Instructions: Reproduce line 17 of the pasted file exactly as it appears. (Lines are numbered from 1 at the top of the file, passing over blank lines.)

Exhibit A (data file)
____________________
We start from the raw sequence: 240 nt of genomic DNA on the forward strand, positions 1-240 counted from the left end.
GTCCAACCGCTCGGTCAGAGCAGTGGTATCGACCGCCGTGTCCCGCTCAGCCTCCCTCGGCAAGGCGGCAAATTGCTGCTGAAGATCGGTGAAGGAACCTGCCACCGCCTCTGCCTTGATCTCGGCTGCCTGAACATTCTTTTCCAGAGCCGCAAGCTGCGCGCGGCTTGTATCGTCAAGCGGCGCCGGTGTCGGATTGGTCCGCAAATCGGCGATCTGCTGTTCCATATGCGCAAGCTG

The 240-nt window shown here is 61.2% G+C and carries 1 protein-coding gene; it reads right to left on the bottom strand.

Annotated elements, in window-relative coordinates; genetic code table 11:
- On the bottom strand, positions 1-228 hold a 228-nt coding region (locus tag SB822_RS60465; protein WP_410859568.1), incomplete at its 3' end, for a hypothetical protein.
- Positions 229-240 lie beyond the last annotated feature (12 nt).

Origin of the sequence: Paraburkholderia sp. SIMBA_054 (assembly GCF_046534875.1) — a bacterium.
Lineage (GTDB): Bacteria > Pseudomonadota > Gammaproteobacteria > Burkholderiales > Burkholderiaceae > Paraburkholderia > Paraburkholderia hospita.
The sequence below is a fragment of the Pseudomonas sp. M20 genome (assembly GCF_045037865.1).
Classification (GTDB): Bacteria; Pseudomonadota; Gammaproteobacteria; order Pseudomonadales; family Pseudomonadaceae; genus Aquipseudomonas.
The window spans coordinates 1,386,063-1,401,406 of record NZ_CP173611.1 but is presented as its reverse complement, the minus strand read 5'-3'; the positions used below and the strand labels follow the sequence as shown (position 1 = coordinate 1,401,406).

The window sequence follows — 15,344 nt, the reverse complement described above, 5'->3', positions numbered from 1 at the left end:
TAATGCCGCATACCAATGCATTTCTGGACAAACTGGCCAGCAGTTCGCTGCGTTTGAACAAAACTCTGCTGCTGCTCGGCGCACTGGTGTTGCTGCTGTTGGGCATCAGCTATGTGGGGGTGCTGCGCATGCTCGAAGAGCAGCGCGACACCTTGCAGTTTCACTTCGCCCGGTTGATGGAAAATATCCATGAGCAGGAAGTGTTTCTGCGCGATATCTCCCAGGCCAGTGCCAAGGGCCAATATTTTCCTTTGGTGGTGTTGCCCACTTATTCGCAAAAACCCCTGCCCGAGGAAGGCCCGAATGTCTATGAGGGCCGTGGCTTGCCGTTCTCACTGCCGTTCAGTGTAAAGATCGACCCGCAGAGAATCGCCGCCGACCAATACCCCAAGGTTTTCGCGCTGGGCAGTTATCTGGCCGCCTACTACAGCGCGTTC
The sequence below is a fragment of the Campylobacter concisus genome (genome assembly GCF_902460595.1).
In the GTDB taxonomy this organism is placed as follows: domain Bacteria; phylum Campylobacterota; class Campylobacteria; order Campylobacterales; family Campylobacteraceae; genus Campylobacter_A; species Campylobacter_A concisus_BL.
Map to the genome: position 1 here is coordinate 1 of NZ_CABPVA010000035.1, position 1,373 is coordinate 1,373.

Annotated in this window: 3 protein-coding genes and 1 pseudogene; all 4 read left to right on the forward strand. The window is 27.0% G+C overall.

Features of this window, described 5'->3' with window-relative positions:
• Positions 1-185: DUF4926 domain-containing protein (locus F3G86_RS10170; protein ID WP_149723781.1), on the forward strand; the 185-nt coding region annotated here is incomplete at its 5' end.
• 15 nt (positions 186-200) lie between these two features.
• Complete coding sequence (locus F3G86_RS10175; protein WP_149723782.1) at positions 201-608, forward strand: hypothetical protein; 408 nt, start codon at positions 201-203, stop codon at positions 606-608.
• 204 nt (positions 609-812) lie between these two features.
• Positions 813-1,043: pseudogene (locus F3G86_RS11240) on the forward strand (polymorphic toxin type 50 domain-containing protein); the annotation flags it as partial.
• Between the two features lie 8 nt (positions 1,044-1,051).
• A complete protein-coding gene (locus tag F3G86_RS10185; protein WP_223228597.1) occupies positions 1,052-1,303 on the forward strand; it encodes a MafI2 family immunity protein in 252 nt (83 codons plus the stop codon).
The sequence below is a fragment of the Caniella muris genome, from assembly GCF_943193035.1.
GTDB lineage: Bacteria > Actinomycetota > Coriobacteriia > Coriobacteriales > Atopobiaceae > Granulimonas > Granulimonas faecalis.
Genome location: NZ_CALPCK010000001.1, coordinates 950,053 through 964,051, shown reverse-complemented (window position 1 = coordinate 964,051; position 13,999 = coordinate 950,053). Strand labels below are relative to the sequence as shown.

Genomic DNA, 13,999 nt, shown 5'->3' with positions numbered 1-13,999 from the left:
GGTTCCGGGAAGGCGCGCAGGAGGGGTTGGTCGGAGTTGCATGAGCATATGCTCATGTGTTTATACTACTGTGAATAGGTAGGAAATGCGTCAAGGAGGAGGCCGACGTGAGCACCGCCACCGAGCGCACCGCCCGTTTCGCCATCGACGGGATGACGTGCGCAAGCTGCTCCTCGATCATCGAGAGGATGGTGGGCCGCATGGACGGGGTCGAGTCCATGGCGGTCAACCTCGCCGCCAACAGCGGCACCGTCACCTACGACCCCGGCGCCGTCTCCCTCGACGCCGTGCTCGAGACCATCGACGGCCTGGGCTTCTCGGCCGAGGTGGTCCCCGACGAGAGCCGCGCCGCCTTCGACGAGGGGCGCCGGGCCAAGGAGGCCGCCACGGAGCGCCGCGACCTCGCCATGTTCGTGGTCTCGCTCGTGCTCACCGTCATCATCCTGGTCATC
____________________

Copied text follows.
Annotated in this window: 3 protein-coding genes and 1 pseudogene; all 4 read left to right on the forward strand. The window is 27.0% G+C overall.